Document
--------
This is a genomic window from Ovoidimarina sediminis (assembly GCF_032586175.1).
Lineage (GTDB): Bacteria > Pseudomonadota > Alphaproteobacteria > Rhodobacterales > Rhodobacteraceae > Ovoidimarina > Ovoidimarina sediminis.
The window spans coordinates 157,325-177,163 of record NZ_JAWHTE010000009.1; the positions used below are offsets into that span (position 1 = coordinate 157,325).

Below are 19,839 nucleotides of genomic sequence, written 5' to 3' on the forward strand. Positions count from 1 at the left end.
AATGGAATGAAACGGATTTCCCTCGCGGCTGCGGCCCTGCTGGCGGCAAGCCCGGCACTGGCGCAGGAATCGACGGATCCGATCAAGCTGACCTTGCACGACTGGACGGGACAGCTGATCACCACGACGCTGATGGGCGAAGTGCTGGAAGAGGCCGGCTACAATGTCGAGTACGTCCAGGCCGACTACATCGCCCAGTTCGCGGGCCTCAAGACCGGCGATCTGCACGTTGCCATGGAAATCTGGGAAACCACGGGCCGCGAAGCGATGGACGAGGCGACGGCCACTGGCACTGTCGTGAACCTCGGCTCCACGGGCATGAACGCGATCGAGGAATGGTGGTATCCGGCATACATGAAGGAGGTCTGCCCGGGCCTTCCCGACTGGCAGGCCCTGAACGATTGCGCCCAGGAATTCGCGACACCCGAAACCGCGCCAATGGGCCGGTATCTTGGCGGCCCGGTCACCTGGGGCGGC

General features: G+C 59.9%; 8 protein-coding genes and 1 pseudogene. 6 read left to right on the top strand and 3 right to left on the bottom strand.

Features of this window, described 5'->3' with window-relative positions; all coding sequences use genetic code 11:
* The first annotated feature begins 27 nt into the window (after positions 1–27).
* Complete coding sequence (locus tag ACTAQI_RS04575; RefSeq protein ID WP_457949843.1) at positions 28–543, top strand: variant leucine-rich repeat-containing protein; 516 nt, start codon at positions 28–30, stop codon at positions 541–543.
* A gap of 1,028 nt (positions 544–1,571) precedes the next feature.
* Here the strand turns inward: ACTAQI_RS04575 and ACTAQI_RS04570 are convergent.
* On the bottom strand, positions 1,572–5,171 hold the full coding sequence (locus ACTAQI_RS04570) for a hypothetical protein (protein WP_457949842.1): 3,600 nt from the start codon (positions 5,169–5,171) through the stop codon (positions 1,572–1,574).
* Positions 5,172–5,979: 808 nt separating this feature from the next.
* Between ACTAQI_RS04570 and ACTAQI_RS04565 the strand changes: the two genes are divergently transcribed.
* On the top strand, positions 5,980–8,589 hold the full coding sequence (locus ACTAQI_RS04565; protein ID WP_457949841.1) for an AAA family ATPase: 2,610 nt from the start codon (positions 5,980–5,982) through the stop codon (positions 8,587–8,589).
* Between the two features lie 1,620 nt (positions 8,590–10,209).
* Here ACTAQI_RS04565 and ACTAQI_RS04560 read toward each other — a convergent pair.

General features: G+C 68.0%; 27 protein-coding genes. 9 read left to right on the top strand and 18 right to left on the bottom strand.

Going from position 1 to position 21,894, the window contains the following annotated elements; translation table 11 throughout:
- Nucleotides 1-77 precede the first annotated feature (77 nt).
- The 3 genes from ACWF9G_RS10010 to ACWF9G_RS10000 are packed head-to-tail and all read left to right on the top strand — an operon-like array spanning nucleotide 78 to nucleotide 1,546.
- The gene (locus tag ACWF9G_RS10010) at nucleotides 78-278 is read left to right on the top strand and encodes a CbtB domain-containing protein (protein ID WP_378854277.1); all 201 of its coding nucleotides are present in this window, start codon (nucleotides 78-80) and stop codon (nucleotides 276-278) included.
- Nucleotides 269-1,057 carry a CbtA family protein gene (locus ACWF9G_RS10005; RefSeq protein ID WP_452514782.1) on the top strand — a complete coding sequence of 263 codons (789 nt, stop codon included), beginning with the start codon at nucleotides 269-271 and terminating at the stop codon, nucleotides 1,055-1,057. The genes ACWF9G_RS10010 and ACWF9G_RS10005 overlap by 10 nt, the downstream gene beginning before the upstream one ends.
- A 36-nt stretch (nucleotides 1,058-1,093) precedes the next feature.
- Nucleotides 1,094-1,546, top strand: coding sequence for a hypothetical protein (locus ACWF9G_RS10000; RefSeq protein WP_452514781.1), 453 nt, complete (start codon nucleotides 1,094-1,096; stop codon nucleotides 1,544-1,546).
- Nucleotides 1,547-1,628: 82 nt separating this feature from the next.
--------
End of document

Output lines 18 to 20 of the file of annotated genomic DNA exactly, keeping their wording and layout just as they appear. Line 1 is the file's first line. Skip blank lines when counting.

General features: G+C 68.0%; 27 protein-coding genes. 9 read left to right on the top strand and 18 right to left on the bottom strand.

Going from position 1 to position 21,894, the window contains the following annotated elements; translation table 11 throughout:
- Nucleotides 1-77 precede the first annotated feature (77 nt).